Five Things to Know Before Choosing an Environmental Consultant
From the Desk of Pete Barts, President, HSA Golden How does one choose an environmental consultant? Back in the day, it used to be that you’d open up the Yellow Pages, pick a couple of good-looking ads, and make some calls. Or, better yet, you’d call a friend or acquaintance for a referral. Now, with Google/Yahoo/Bing at your fingertips, your choices have gone up exponentially, but narrowing the selection process is just as difficult, if not more so. The environmental consultant you choose may determine the success – or failure – of a project, and you need to spend the time and effort required to find the “right fit” for your circumstance. Below are five things you should ask of a prospective environmental consultant before signing a contract. The list is by no means all-inclusive, but it should help distill the field down to one or two firms that will be the right fit for you.
- Local knowledge: There are many multinational firms with a large footprint and an impressive array of staff. However, if they haven’t worked with the local regulatory folks or aren’t familiar with the the nuances of geological or environmental conditions in your area, you may be paying for a steep learning curve. Find a firm that’s been working in the area of your project site for a while, or make sure they team with a firm that brings a local presence.
- Firm Experience: This one goes without saying. Pay more attention to the experience of the staff than the age of the firm. Generally speaking, a firm that’s been around for a while, with a consistent or growing staff, speaks volumes as to stability and reputation. Also, check references so that you can verify that the firm has a proven track record, and most importantly, that the consultant has executed – and delivered as promised – for their clients in the past.
- Specific Technical Expertise: After narrowing down a list of qualified firms from searches or referrals, you should review the resumes for staff that will be assigned to your project. Beyond that, you may wish to obtain, in writing, a listing of those individuals which will be performing both the day-to-day tasks as well as project management and oversight work. Just having competent people on staff does nothing for you if they’re not assigned to your project.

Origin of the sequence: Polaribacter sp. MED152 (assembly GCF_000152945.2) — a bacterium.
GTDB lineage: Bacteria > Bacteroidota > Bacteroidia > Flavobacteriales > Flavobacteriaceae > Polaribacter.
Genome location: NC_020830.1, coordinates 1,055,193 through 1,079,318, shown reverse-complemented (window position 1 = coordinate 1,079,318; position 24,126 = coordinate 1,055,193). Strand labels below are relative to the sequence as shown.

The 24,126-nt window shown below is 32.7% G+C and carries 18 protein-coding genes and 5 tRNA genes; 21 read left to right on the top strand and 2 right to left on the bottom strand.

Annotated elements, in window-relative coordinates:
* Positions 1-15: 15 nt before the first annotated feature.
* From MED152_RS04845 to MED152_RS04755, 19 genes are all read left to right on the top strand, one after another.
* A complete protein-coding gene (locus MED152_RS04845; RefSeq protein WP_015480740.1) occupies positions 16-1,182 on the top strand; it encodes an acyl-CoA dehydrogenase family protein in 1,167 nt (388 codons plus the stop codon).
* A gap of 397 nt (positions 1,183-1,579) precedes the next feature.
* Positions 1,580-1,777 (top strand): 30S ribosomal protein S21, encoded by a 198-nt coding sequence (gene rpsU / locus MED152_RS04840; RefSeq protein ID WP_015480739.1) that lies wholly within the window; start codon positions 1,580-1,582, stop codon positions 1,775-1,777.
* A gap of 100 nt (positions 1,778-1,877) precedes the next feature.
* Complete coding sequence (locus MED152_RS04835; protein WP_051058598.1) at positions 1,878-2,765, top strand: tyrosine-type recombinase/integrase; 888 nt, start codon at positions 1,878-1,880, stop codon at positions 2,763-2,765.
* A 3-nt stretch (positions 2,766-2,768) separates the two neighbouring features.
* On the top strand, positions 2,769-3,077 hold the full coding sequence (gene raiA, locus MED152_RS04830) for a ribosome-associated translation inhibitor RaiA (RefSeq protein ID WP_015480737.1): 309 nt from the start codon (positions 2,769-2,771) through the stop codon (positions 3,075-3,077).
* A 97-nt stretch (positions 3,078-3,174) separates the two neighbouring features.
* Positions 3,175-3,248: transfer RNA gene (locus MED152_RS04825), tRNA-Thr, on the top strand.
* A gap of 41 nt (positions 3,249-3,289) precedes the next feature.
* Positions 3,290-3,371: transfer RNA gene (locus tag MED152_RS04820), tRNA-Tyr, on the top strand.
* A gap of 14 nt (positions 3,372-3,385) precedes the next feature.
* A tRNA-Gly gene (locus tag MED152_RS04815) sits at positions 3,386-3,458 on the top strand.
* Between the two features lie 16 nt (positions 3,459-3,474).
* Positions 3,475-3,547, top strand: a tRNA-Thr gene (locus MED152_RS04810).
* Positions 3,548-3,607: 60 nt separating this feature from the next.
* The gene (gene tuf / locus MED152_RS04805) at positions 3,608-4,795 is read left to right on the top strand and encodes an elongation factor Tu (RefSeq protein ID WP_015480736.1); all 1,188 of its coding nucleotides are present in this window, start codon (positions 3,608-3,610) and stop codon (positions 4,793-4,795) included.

- Deliverables: Prior to the submission of correspondence which makes commitments on your behalf, always review drafts of these documents in detail. Discuss the ramifications of these commitments (time, money, hassle, etc.) with your consultant, and see if it’s possible to request more favorable long-term requirements (such as semiannual rather than quarterly groundwater quality monitoring, for instance) from regulators. This is very important and is often overlooked, as many times the client will rely too much on their consultant to make often-standard recommendations. Of course, a history of meeting deadlines for deliverables is important too, but it’s better to request (and receive approval for) time extensions rather than rush a report that recommends unfavorable, or less-than-favorable, long-term commitments. “If you don’t ask, you don’t get” is the rule here.
- Pricing: Always get a proposal, and always sign a contract. It’s advisable to obtain multiple proposals, but carefully scrutinize bids which are well below the mean. Make note of whether the cost is lump sum, not-to-exceed, or time and materials. Many firms lowball their cost estimates and make up for it with out-of-scope add-ons that should have been included initially, so look at all proposed tasks when comparing costs between firms. Lastly, make sure your contract specifies that budget exceedances must be first approved by you before additional costs are incurred.
Naturally, there are considerations such as payment terms, insurance, warranties, indemnifications, records retention policies, and other matters to consider. Carefully review the consultant’s contact and negotiate changes as appropriate. You may have to revisit the contract under conditions less favorable than the initiation of a business relationship. Remember, you almost always get what you pay for, and the critical path with environmental matters is rarely cut-and-dried. Your relationship with an environmental consultant is important. It can last far longer than you anticipated, and it needs to be carefully managed from the beginning. By exercising caution and being diligent in the choosing of an environmental consultant, you will dramatically increase your prospects for a successful project outcome.